In short, the evidence warrants, perhaps requires, a finding that from the time of the accident on September 3 until his death on October 30, he was progressively a very sick man. The attending physician testified that in his opinion the cause of his death was "heart trouble, following the injury" from "the automobile accident." On the day of the death the absence of his physician led to calling in another doctor, who, not familiar with the history of the case, certified the cause as broncho-pneumonia; apparently not an unreasonable diagnosis on the symptoms then obvious.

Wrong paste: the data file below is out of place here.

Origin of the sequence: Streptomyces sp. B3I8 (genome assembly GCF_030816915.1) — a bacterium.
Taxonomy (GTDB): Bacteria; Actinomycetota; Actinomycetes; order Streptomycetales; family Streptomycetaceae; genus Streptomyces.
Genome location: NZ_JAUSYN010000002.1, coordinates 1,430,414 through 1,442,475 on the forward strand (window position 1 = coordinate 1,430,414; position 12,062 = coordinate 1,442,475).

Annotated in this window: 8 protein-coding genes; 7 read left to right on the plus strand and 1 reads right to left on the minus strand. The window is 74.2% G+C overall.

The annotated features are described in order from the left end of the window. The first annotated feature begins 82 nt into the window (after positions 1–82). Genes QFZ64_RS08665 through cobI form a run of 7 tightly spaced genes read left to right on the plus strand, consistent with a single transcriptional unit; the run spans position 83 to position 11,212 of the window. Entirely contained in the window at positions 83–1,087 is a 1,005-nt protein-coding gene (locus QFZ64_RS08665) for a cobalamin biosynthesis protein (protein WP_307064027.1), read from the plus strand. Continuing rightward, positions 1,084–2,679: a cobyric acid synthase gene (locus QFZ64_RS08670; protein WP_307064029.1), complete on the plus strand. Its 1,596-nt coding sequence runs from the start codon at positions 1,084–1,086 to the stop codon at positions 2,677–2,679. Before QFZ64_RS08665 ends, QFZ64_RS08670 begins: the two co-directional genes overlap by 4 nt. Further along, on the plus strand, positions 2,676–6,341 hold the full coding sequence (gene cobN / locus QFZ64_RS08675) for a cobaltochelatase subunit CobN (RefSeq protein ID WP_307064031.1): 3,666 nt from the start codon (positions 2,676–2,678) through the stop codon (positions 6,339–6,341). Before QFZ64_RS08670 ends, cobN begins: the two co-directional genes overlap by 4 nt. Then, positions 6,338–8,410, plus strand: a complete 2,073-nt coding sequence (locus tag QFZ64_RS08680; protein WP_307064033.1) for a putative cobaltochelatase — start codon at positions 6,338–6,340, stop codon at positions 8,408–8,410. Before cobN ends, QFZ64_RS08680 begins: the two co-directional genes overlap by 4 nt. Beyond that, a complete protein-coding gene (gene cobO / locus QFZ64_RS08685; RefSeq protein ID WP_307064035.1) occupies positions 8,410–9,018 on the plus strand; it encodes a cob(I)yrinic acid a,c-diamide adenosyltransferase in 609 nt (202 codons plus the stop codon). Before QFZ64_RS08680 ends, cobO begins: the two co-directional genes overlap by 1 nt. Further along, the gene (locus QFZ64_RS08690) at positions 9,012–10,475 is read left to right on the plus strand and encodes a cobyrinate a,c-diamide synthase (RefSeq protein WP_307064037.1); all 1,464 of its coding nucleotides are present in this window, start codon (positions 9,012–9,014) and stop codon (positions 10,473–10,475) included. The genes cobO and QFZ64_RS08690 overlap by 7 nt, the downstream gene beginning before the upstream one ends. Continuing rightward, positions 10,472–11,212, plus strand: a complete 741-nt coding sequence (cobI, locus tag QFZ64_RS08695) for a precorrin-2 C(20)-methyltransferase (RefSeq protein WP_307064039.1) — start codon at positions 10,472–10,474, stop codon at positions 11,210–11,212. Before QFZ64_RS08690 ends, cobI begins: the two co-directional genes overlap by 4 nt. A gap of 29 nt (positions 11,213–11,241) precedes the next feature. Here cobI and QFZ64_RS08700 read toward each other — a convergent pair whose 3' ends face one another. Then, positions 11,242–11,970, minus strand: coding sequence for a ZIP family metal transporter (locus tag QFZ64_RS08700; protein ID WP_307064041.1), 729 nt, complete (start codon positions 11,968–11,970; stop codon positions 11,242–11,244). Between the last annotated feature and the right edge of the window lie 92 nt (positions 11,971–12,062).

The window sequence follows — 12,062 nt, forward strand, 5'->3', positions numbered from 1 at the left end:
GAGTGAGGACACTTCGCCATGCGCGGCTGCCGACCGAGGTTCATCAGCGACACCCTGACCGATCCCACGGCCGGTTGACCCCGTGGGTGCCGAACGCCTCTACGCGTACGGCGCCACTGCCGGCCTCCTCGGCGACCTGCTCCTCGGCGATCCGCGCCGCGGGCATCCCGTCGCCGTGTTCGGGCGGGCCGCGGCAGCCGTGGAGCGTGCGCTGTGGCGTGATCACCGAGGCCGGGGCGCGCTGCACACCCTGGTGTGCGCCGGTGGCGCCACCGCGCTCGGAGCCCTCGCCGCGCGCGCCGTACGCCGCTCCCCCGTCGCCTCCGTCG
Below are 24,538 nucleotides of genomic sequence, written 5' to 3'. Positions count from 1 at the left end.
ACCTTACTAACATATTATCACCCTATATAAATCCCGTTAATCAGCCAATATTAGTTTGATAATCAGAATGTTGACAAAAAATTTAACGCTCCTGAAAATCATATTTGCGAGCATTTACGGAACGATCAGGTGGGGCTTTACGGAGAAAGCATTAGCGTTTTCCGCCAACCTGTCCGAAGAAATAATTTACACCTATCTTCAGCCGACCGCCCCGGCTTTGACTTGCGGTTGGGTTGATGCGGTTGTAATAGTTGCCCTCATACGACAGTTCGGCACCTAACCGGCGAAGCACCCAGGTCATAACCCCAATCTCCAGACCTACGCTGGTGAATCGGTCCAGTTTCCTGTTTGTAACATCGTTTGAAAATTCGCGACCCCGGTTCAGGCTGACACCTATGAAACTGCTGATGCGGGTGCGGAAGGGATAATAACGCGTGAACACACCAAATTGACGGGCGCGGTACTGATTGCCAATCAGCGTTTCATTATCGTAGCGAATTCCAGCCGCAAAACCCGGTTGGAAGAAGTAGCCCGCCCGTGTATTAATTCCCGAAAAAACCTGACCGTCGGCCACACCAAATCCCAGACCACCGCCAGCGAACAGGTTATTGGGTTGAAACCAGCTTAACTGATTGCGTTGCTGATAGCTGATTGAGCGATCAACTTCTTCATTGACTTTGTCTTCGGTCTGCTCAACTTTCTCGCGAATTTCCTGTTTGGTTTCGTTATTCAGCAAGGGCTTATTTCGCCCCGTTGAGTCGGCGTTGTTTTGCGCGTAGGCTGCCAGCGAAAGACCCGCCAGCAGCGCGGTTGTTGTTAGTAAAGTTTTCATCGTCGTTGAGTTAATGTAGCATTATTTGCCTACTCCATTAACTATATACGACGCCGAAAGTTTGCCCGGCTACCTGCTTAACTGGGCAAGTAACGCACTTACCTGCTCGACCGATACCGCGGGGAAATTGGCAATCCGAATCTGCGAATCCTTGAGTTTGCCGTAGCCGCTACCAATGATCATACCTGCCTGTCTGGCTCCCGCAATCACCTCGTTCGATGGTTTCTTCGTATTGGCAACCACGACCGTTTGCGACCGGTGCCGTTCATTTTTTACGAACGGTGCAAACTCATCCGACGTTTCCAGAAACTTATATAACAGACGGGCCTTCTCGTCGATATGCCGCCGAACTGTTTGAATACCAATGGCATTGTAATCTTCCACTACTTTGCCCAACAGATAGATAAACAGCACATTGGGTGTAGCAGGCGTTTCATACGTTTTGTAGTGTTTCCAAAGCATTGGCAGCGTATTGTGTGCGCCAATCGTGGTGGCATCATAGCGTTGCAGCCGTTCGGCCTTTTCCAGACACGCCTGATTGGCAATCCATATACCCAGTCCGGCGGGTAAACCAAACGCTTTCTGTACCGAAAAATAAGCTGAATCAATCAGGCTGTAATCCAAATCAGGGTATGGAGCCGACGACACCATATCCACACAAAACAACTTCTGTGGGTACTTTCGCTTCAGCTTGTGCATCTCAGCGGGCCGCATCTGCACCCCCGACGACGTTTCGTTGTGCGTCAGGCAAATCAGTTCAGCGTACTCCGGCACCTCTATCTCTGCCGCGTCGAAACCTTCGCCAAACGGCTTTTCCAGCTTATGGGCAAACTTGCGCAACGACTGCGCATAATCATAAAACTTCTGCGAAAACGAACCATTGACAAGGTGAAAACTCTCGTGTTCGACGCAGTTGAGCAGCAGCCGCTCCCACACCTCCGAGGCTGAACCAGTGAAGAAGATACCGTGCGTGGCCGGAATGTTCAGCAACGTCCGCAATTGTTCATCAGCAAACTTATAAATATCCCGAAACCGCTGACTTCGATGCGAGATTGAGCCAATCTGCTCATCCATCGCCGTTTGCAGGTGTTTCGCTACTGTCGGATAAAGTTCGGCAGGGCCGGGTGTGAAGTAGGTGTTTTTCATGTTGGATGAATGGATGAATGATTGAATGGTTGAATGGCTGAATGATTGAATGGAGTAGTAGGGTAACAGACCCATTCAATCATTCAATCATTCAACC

There was evidence that the insurance company denied liability, but demanded on December 21, 1927, the exhumation of the body and an autopsy. This was agreed to, and took place on January 16, 1928, 11 weeks after the death. The body had not been embalmed; when exhumed, the face was covered by mould. The autopsy disclosed evidence which, in the general opinion of the doctors, tended to show that the immediate cause of Dority's death was acute endocarditis, or inflammation of the lining of the aortic valve of the heart.